Taylor Wessing Photographic Portrait Prize 2010

An impressive selection of images from Britain and abroad at the National Portrait Gallery.

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Tony Blair # 1 from the series Tony Blair by Kalpesh Lathigra © Kalpesh Lathigra

The above portrait of Tony Blair, from June 2010, seems to tell us more about the former Prime Minster's current state than any number of words could. He looks haggard, battle worn and manic. A man disillusioned, some might say; a fallen Mayor of Casterbridge for our very own 21st century. Where formerly there was passion, now there seems only to be a kind of maddened desperation in his eyes.

This striking image didn't, however, win the 2010 Taylor Wessing Photographic Prize and the £12,000 award that goes with it. That honour went to David Chancellor's extraordinary photograph of a young American huntress, "Huntress with Buck".

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Huntress with Buck from the series 'Hunters' by David Chancellor © David Chancellor

It shows 14 year old Josie Slaughter, taken by her parents to South Africa to hunt for big game. The high contrast between the beauty of the auburn hair of girl, buck and horse and the African light on the plain, with the underlying brutality of the image is both visually arresting and narratively compelling, almost forcing the viewer to demand to know more about the picture's context. Taken in July 2010, with vivid medium contrast Kodak 160VC 120 film, it forms part of Chancellor's series of photographs Hunters and is featured on the front cover of this month's British Journal of Photography.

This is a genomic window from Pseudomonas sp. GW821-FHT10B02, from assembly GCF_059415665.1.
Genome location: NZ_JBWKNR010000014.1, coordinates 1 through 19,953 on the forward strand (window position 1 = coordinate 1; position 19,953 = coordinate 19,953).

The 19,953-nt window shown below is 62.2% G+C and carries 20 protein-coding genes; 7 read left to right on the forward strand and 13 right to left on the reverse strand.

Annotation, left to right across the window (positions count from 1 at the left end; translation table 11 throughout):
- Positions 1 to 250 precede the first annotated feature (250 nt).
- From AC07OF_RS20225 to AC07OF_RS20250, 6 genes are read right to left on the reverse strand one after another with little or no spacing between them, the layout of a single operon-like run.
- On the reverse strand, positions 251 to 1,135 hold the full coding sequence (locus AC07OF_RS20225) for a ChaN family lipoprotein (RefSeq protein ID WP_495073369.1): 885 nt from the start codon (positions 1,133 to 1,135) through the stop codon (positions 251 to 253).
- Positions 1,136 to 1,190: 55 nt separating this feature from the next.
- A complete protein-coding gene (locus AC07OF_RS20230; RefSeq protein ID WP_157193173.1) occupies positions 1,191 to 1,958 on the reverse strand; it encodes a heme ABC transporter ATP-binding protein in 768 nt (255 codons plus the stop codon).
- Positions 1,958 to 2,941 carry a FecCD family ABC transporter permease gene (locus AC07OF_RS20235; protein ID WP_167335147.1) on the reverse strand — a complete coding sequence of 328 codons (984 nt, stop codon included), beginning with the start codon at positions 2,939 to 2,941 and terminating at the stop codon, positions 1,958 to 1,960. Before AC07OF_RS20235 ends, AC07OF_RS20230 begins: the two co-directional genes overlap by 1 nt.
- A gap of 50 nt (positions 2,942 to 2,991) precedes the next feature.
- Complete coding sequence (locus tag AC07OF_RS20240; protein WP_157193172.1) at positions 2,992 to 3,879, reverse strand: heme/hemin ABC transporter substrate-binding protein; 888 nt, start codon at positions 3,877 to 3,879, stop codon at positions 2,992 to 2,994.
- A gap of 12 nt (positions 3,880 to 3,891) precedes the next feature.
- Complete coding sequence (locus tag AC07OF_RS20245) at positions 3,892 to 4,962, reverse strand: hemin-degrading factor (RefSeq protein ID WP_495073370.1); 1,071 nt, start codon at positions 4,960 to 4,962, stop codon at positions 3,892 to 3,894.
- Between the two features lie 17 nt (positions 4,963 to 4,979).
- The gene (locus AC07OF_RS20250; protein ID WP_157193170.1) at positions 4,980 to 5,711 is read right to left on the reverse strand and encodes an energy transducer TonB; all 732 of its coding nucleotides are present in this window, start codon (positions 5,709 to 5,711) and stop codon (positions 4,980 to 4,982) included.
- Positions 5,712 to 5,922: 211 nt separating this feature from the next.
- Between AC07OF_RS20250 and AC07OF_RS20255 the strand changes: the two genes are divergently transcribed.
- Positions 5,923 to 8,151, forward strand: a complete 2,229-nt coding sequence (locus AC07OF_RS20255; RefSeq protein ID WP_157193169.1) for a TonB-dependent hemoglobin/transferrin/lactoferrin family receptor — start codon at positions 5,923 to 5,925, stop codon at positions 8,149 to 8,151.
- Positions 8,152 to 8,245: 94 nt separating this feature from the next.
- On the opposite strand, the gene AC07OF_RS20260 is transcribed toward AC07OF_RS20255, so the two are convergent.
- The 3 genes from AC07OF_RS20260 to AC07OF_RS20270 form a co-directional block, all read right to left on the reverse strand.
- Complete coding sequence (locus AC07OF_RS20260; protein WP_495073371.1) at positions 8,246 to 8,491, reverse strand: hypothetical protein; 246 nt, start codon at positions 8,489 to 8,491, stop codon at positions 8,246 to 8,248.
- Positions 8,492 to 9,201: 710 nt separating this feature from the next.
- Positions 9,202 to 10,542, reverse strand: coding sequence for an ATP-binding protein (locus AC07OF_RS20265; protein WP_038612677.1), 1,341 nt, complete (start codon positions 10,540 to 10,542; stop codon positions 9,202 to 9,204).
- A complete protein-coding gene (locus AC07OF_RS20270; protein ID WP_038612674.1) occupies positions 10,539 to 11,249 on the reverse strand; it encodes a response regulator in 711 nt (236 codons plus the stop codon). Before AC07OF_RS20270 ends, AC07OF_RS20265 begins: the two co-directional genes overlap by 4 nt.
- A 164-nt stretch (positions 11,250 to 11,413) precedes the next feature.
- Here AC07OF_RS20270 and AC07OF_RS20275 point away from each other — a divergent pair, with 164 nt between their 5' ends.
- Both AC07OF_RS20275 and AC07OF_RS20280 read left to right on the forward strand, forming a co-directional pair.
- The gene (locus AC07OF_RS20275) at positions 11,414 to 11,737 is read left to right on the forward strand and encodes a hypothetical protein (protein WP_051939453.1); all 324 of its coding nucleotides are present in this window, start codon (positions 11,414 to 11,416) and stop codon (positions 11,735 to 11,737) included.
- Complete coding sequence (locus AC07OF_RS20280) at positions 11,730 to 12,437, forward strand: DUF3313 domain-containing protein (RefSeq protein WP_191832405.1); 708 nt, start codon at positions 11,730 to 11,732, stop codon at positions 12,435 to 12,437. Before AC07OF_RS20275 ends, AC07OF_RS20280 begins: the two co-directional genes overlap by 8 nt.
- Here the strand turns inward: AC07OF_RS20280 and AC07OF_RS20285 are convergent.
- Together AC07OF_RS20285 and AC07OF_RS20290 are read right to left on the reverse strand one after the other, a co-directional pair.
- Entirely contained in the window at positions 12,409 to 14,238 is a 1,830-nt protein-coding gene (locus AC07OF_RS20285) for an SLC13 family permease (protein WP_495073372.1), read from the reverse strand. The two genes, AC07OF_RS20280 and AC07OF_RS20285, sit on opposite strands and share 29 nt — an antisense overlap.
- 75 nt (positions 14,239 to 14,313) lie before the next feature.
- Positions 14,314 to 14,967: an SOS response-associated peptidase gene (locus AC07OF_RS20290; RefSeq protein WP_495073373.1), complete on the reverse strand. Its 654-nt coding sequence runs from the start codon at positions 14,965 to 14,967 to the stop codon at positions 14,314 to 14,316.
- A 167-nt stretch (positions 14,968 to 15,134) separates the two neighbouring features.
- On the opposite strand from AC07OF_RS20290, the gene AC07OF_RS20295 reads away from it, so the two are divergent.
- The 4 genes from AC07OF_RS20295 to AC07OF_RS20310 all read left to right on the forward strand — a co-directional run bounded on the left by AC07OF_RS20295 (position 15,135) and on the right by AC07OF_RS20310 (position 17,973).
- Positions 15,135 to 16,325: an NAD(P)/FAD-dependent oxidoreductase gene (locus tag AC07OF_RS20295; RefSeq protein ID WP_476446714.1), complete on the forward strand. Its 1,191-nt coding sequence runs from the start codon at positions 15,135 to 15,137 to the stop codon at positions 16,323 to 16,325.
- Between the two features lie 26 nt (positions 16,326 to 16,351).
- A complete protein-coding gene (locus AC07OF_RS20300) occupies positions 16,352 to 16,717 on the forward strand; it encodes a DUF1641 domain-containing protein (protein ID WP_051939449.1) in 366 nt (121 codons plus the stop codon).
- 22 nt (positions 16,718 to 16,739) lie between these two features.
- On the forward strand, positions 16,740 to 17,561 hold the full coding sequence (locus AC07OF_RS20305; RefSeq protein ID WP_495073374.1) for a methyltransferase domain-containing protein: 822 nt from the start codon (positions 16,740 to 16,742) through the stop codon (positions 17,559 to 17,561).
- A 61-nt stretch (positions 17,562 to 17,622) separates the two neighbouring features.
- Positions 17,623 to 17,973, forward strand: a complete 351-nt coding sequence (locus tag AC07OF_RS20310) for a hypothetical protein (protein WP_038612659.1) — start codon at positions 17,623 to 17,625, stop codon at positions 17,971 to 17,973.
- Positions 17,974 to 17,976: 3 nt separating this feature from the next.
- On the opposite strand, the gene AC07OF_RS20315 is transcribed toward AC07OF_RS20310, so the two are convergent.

There are, however, more irreverent pleasures to be found within this exhibition, such as Jonathan Root's tender portrait of David Hockney in his Yorkshire studio, "David and Ruby". Hockney stands, cigarette held aloft, in a paint flecked pinstripe suit, a daffodil resplendent in his lapel. His dog, Ruby, looks placidly on. It seems to say, "Take me or leave me; I really couldn't care less", and gives us the artist in all his smoky, well-tailored but, nevertheless, scruffy splendor. It's a stark and lively contrast to the austere, almost statuesque nature of Lathigra's Blair.

And then there is Iranian-born photographer Ramin Talaie's superb "Haitian Women", taken in February 2010 in Haiti, showing an elderly earthquake survivor, scarred but still smiling. Talaie's photograph is a powerful visual testament to the indomitable nature of the human spirit; the solitary women in Holbein red stands tall and proud, grasping a tree trunk with one hand, seemingly holding it up rather than being supported by it.